LJ: I’ve always thought something’s quite weird when my stuff gets called ‘club music’, because a lot of it isn’t. Even when For You and I came out and I was playing stuff, a lot of the stuff I couldn’t really play because it’s not like for the club. I’ve not played ‘Self Doubt’ yet because I’m not going to play it at a club. So a lot of songs kind of feel like they get left out in a lot of spaces I play, which is weird. That’s why I’m looking forward to Rewire, because the space is different so I can play the more ‘emotional’ songs.
**You found your way to electronic music not necessarily through clubbing, is that right? I’ve read you used to listen to a lot of math rock.
LJ: [Laughs] Yeah I listened to all that and Paramore and nu metal and stuff. Through listening to rock music I started listening to electronic music, sort of like Death Cab for Cutie led to that. A lot of the electronic stuff that I was listening to wasn’t club. It was like Telefon Tel Aviv and Dntel, which is doing more like the indie-ish side of electronic; electronica even. I think maybe going to club spaces at 19 and hearing just thumping kicks I thought it’d be cool to make stuff like that. But a lot of the stuff I was making starting out, even still now, is not typical club music.
**Has signing and working with Hyperdub influenced your processes in writing at all?
LJ: It’s changed how I sort of finish a song. Since working with Hyperdub I’ve learnt how to edit myself, [for instance] if a track is five minutes long but unnecessarily five minutes long. With Reflection I did cut a few things down. I just learnt to sort of tighten it. But in terms of music style, the thing with Hyperdub obviously is it’s not all one type of genre, you’ve got Nazar doing his thing, you’ve got Jessy Lanza doing her thing, no one’s doing the same thing at all which I really like about the label.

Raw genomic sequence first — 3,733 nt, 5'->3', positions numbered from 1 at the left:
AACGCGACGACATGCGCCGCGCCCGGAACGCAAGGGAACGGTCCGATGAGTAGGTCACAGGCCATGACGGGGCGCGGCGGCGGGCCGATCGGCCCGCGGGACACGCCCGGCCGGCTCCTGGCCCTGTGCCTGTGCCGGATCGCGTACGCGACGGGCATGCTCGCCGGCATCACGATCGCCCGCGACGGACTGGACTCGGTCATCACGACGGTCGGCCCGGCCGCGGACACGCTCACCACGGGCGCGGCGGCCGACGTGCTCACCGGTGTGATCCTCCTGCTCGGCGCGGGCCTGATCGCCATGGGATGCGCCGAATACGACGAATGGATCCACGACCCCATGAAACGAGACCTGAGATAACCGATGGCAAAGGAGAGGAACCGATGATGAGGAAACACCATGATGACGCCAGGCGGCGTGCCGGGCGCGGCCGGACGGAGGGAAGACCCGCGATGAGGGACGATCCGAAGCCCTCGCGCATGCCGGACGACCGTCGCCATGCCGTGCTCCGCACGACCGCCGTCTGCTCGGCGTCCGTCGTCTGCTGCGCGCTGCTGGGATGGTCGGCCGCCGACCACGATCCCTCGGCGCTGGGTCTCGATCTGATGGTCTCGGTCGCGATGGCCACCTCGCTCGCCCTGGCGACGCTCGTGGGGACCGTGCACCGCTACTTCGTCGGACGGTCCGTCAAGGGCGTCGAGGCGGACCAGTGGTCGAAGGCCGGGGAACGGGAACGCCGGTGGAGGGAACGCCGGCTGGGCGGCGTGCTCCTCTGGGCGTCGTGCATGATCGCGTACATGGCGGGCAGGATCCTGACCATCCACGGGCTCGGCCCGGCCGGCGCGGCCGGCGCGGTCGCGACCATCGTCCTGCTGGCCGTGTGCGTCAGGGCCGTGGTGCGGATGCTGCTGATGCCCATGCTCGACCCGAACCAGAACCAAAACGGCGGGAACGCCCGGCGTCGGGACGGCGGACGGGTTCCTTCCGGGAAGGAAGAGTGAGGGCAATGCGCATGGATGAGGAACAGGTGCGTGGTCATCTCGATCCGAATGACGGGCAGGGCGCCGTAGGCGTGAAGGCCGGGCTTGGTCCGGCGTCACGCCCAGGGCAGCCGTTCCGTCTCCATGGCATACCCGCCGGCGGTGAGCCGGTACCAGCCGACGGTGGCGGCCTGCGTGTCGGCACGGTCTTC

**You were working as a teaching assistant before shifting to music full time during the pandemic. Can you tell us about this decision? Were there aspects of your work as a teaching assistant that you carried over to your music or vice versa?
LJ: I dunno, I kept them very separate so to speak. A lot of the time, if I wasn’t tired, then I would spend a couple of hours or something making music. It definitely got harder along the way, because I was playing shows and had to work the next day. It was really tiring and I’d have no energy just to be creative. But I feel like in my mind I separated the two. Before the pandemic I wanted to leave — I wanted to give [music] a go, full time — in the summer of last year because my contract was going to end anyway. A lot of the time I was thinking this is like the stupidest thing, ‘cause not working freelance is obviously stability and that’s what you want during the pandemic. But it was also just really nice to have time to sit with music and not force myself to do it because I had like two hours at the end of the day to.
**The role that music played in people’s lives shifted in the pandemic — like our past social patterns around music being for dancing, or music made for bigger sound systems, going out regularly, being in big rooms with strangers. How did this change of the live and social context affect how you produced music as you put together Reflection?
LJ: Yeah it completely changed, during the whole pandemic I wasn’t listening to any club music. I think just before the pandemic I wasn’t necessarily listening to a lot either, but during the pandemic for sure I was listening to just a lot of slower stuff, like Erika de Casier and Ariana Grande and stuff. I just thought, this would be cool to make, or try and make, a sort of R&B-ish album, but it didn’t go necessarily in that direction. It was a sort of starting point in my mind to try. I listened to a lot of UK Drill as well. So I definitely wanted to put my own spin on it — but not like make an actual UK Drill track — with elements of electronic stuff. If the pandemic didn’t happen, what I was listening to and the album definitely would have been different to what it was.**